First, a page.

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Tony

A New Base Leads to Deeper U.S. Ties in Romania

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Tony
DEVESELU, Romania (NNS) -- Since the ground breaking of Naval Support Facility (NSF) Deveselu, the daily interaction between Romanian and U.S. contractors, and military personnel has provided a platform for multi-cultural exchange and understanding.
 
NSF Deveselu is part of NATO's ballistic missile defense (BMD) system. With the Forward Deployed Naval Forces ships in Rota, NSF Deveselu will increase the level of protection for Europe and U.S. allies. The support from the Romanian government, military and locals, during the early construction phase, has left an impression on the installation's leadership.
 
"Since arriving in August, I've been thrilled with the level of support from the Romanian government," said Cmdr. Rod Tribble, NSF Deveselu executive officer. "Our Romanian allies have done everything in their power to make us feel welcomed. They have been great partners in every aspect of construction and support for this base."
 
Many Romanians who work on the installation come from the nearby towns of Craiova or Caracal. The installation has provided a significant number of employment opportunities to local citizens allowing the formation of new bonds between the two countries. 
 
"I worked for Hotel Plaza in Craiova before coming to work at NSF Deveselu in May of 2014," said NSF Deveselu Housing Manager Sorina Obrcea. "I have learned a lot about American culture and feel respected by the people I work with."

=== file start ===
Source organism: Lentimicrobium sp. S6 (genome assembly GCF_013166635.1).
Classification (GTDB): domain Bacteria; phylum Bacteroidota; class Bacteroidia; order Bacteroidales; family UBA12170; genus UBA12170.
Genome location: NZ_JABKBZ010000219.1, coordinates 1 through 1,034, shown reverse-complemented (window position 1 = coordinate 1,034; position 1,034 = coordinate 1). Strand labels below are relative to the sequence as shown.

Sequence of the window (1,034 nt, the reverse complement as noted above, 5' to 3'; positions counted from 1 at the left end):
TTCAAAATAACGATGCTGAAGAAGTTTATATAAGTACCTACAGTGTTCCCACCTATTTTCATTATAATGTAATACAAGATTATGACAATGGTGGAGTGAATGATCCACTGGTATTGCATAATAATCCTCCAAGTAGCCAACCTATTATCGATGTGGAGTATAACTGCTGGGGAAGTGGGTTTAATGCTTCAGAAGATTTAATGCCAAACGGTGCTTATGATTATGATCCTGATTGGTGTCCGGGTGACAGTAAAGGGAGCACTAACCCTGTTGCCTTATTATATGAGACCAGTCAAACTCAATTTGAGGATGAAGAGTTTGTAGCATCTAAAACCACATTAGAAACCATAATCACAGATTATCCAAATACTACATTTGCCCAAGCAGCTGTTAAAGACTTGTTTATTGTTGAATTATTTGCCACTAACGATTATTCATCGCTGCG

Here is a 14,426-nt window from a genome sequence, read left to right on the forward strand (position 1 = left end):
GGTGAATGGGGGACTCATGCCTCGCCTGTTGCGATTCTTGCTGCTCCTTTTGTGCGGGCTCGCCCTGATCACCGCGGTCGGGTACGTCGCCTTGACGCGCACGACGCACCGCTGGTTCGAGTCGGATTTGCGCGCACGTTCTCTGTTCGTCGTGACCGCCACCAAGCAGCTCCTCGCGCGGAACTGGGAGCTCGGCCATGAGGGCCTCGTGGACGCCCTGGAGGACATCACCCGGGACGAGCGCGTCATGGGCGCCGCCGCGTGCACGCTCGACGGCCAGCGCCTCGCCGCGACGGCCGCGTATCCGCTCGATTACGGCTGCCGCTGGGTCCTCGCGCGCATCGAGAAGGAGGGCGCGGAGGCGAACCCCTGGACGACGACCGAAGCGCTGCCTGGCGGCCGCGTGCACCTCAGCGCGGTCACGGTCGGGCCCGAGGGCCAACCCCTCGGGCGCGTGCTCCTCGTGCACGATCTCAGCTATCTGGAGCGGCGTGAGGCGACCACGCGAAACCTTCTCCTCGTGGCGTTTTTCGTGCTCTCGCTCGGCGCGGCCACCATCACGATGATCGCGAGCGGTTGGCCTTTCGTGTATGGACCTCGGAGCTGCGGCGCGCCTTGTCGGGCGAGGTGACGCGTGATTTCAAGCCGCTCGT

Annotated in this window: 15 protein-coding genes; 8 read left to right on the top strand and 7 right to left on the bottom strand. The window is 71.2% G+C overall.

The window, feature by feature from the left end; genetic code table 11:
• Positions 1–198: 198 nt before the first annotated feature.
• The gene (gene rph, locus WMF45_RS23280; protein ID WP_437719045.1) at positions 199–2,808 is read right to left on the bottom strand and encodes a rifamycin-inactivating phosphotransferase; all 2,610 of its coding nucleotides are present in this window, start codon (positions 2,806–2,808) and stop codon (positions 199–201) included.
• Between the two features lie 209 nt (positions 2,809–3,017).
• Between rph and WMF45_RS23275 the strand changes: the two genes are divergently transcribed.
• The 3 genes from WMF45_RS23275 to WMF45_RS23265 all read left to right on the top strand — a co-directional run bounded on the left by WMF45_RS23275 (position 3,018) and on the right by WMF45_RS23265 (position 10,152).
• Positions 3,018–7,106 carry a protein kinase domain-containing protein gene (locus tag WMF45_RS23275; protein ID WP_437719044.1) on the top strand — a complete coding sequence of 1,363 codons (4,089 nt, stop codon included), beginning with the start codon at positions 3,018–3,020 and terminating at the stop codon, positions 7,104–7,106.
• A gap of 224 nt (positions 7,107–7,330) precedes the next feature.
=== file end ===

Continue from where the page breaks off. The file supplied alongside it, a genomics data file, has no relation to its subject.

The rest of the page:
The only struggle in the workplace is the language barrier which is overcome through the use of translators and by team members committed to excellence. 
 
"I have an excellent staff," said NSF Deveselu Galley Manager, Donald Douglas. "They are very dependable, hard workers, who enjoy coming to work every day."
 
Sailors temporarily assigned to NSF Deveselu, have the unique opportunity to travel a part of the world that has been seen by relatively few Americans. 
 
"I've been stationed overseas before, but just on deployments. I have been to Abu Dhabi, Dubai, Bujara, and Jebel Ali," said Master-at-Arms 1st Class (EXW) Billy Young. "In those places they see a lot of Americans. Here, there were virtually no Americans before this base opened."
 
As NATO Allies, Romania and the U.S. have served together in Kosovo, Iraq and Afghanistan and routinely participate in military exercises and engagements. With the eventual completion of NSF Deveselu, Americans and Romanian's will have ample opportunity to interact and multiply the strong bonds of partnership and goodwill already being created. 
 
"When you really like what you are doing," said Obrcea. "You never work."
 
NSF Deveselu sits on about 430 acres. The site will consist of a fire-control radar deckhouse with an associated Aegis command, control and communications suite. Separately, it will house several launch modules containing SM-3 missiles and be manned by about 200 U.S. military personnel, government civilians and support contractors. Construction is expected to be complete on NSF Deveselu late 2015. 
 
 
For more news from Commander, Navy Region Europe, Africa, Southwest Asia, visit www.navy.mil/local/cnre/.

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